Those interested in the period will be able to follow the section’s work through a new strand of posts on theHistory of Parliament’s blog, which will explore individuals, events and themes relating to the dramatic history of the later fifteenth century.
Collaborative Doctoral Award with the Open University: The Black and Mixed Ethnicity Presence in British Politics, 1750-1850
We are pleased to announce that the History of Parliament Trust is participating in a doctoral studentship project in partnership with the Open University. Applications are invited for an Open-Oxford-Cambridge AHRC DTP-funded Collaborative Doctoral Award, for entry in 2020-21. The deadline for application to the Open University is 8 January 2020.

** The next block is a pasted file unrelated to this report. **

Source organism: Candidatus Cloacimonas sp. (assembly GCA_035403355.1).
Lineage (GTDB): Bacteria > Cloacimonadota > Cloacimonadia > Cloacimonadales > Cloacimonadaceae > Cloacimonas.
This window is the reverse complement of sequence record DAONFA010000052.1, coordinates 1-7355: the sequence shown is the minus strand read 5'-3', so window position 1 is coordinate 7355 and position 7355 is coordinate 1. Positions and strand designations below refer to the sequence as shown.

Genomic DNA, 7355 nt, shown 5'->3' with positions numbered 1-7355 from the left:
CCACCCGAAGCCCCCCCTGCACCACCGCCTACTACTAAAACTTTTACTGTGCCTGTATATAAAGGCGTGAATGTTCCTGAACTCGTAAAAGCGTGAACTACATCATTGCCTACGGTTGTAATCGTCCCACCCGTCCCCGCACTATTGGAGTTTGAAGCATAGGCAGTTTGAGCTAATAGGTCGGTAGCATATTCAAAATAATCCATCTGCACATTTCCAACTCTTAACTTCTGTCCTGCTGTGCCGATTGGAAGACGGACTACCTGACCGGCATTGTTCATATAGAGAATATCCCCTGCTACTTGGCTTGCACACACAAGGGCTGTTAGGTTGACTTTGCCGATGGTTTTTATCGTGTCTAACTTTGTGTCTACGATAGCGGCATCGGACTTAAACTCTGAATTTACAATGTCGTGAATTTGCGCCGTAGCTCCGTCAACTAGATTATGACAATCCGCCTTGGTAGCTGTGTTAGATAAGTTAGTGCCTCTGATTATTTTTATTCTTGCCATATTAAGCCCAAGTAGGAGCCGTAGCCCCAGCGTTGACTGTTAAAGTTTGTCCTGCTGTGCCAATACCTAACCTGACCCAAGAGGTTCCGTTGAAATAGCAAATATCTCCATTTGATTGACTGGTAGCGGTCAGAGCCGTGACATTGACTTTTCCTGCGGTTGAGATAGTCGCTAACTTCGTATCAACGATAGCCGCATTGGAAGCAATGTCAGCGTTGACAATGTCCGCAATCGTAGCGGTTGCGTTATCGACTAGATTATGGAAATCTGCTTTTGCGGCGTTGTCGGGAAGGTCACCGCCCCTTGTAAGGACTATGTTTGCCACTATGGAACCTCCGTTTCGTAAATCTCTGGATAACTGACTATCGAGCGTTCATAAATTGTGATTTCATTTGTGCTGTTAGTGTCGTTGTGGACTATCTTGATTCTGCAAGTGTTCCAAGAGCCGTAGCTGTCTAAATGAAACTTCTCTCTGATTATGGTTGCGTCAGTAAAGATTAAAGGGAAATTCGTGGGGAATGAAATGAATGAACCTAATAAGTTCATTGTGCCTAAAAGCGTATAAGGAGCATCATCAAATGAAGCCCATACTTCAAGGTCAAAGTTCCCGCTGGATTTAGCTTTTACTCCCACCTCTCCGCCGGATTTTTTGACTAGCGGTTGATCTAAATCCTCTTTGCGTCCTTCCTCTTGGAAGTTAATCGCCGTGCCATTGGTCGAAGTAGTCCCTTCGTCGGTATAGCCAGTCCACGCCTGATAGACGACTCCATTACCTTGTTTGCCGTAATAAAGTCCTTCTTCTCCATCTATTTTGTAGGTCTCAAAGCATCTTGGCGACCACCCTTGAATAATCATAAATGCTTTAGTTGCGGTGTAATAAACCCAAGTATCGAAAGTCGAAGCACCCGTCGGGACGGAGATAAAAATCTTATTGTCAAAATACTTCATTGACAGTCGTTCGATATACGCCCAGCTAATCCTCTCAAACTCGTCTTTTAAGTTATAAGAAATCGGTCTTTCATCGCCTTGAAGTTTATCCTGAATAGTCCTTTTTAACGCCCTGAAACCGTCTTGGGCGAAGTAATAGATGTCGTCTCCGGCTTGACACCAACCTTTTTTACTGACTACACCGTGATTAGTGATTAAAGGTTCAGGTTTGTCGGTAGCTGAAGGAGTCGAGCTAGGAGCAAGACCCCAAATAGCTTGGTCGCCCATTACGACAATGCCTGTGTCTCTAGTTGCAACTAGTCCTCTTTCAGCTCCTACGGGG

The proposed PhD research will examine ‘The Black and Mixed Ethnicity Presence in British Politics, 1750-1850’. It will be supervised by Dr. Amanda Goodrich (Open University) and Dr. Robin Eagles (History of Parliament Trust). For further details on the project, see https://www.oocdtp.ac.uk/black-and-mixed-ethnicity-presence-british-politics-1750-1850
Details of how to apply to the Collaborative Doctoral Award scheme can be found here: https://www.oocdtp.ac.uk/collaborative-doctoral-awards
Applications are invited for the post of Public Engagement Assistant for the History of Parliament Trust